The new crop of Indian shuttlers has grown up idolising Lin Dan and Maisnam Meiraba Luwang, world No. 2 in juniors, is one of them. The Imphal boy is disappointed to hear about Dan’s retirement on Saturday and someday hopes to pick the trademark poise and control of the Chinese legend.
Meiraba remembers all the major finals of Lin Dan and excitedly spoke about his famous rivalry with Malaysian Lee Chong Wei. “From a young age I have been watching Lin Dan and Lee Chong Wei. In crucial points Lin Dan doesn’t get nervous and stays in control, I try to learn these things,” says Meiraba.
Lin Dan won two Olympic gold medals (2008 and 2012) – both after beating his friend and nemesis Lee Chong Wei in the final. Dan’s two out of the five world titles came at the cost of Chong Wei in two finals (2011 and 2013). “I remember all the major finals they have played and all were great contests. Both are great players, Lin Dan maybe was just a fraction better in controlling the pressure,” says the 17-year old, who trains under former international U Vimal Kumar at the Prakash Padukone Badminton Academy (PPBA) in Bengaluru.
Having picked up the sport from his father and badminton coach Maisnam Romesh in Imphal, Meiraba shifted to PPBA in 2013. He was the most consistent junior India player last year, winning four international titles, that saw him reach world No.2 in BWF rankings. As he steps into the crucial transitional phase of entering the senior ranks– Meiraba wants to show the mental resilience and hunger that his idols Lin Dan and Lee Chong Wei brought to the court.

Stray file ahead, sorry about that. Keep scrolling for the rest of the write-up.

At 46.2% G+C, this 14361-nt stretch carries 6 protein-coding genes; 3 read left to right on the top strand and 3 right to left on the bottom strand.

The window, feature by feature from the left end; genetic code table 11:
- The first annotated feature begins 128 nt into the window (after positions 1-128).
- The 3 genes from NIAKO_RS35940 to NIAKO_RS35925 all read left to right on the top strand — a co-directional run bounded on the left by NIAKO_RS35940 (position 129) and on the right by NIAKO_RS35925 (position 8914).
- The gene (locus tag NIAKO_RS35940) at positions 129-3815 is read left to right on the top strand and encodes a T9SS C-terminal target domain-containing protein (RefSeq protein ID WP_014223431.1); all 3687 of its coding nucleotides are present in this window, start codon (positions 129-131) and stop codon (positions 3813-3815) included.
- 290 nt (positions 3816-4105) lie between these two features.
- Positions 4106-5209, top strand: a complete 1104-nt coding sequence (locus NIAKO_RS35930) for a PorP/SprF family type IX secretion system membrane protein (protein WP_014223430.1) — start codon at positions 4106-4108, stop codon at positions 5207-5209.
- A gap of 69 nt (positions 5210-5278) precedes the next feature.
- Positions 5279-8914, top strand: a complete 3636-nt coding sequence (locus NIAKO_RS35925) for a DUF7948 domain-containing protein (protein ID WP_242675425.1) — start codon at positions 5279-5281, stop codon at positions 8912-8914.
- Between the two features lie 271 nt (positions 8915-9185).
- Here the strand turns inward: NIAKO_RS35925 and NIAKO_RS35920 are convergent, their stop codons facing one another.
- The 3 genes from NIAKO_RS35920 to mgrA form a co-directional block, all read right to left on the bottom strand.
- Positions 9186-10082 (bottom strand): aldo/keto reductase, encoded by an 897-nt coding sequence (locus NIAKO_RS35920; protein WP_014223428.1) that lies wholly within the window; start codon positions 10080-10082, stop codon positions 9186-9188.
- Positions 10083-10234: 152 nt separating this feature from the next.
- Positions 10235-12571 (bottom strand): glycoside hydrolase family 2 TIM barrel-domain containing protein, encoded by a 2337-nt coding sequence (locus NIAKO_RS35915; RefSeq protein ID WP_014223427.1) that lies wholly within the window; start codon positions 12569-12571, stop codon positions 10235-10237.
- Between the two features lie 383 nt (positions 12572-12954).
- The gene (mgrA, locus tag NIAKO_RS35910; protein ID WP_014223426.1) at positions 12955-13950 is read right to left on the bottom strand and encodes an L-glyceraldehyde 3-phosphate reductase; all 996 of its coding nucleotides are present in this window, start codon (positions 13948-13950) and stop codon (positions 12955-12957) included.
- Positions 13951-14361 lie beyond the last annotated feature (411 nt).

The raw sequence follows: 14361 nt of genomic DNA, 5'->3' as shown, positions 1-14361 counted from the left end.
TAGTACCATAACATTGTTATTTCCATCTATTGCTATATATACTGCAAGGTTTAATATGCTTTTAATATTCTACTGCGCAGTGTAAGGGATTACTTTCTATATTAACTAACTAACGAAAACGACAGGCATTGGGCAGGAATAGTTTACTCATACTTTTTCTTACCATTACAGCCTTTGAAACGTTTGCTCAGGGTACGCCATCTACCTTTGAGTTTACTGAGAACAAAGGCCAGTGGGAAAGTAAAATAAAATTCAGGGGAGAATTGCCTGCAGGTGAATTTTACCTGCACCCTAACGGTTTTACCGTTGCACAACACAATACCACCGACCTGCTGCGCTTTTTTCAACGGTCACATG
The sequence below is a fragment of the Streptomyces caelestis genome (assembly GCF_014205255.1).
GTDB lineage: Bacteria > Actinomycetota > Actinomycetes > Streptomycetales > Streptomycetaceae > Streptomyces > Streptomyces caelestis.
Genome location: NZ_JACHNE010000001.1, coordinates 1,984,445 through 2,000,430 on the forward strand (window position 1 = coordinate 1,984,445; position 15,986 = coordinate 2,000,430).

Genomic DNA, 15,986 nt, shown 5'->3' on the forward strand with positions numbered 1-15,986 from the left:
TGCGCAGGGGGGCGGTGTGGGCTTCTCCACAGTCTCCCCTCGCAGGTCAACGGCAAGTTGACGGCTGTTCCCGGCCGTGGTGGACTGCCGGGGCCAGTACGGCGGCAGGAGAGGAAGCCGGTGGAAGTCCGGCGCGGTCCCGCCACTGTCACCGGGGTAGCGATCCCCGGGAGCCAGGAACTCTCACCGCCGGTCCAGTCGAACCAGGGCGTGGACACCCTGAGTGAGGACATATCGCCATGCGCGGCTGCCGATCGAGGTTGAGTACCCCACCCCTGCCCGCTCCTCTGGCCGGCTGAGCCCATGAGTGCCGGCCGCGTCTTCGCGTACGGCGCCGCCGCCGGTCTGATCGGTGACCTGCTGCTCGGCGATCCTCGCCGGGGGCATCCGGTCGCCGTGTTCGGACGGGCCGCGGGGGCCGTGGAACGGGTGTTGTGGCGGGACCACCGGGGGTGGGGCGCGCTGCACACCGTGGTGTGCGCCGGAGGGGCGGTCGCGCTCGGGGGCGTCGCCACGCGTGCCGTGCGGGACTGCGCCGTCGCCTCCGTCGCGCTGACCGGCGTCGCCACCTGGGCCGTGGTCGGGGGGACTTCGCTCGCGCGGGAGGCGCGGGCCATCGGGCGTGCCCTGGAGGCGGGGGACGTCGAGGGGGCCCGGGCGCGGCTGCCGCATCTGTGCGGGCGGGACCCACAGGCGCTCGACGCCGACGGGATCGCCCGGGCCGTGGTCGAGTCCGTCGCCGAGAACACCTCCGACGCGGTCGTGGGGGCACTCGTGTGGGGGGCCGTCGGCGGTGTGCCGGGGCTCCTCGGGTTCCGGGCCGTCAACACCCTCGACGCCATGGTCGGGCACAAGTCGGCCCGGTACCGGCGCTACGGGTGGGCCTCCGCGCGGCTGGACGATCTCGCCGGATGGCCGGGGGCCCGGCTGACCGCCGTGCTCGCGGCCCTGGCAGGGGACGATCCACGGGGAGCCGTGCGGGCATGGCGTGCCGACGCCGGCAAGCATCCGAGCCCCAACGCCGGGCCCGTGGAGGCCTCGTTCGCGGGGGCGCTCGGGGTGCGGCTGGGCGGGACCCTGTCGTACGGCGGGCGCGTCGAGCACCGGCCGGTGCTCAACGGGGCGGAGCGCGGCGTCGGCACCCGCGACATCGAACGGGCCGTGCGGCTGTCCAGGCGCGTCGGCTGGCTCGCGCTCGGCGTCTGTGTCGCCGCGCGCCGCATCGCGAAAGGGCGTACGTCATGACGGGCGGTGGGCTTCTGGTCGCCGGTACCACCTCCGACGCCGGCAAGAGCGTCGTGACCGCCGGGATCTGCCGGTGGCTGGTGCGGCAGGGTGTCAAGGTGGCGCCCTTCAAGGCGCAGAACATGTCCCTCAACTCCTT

He is quick to point out the areas he need to work on. His key focus is to overcome the jitters he faced in major international competitions – Asian and World junior meets – last year. At the Badminton Asia Junior Championships, Meiraba was leading against favourite and two-time world junior champion Kunlavut Vitidsarn of Thailand in his second round match when he lost his focus. “I won the first game and I was leading in the second when I started making errors and that changed the whole game. I need to be more calm and patient,” he says.
He has learnt his lessons from world junior championships too where Meiraba lost to Su Li Yang of Chinese Taipei in the round of 64. The big stage unsettled the youngster. “I was quite nervous. It was my first world junior tournament and I my mind was not at the moment. I was thinking about so many things. I was horrified,” he says.
“I should not be distracted by so many things which are not related to my game. I will try to gather my mental skills. I am also working on improving my net skills where opponents are catching me.”
An experienced Meiraba then went on to win Korea Junior Open and U-19 singles titles in Nepal and Bangladesh (Junior International Series) besides reaching semi-finals in Singapore Youth International Series.
During the lockdown Meiraba was staying alone in an apartment, close to the PPBA academy, after all his friends decided to head home. “I stayed back because travelling was risky. Only Lakshya (Sen) and his family were there in the other apartment. I was spending time with them and reading.”
Now that the academy has opened, Meiraba has gone back to following his routine. “I don’t want to go back home now, training will suffer.”
There are no competitions being held currently with the world junior championships, too, being rescheduled to Jan 11-24 in Auckland next year. Meiraba is hopeful of his entry. “I think I was eligible for one more year but now that it is not happening this year I have to see whether I can play again if BWF allows me. I really want to test myself at the world junior championships.”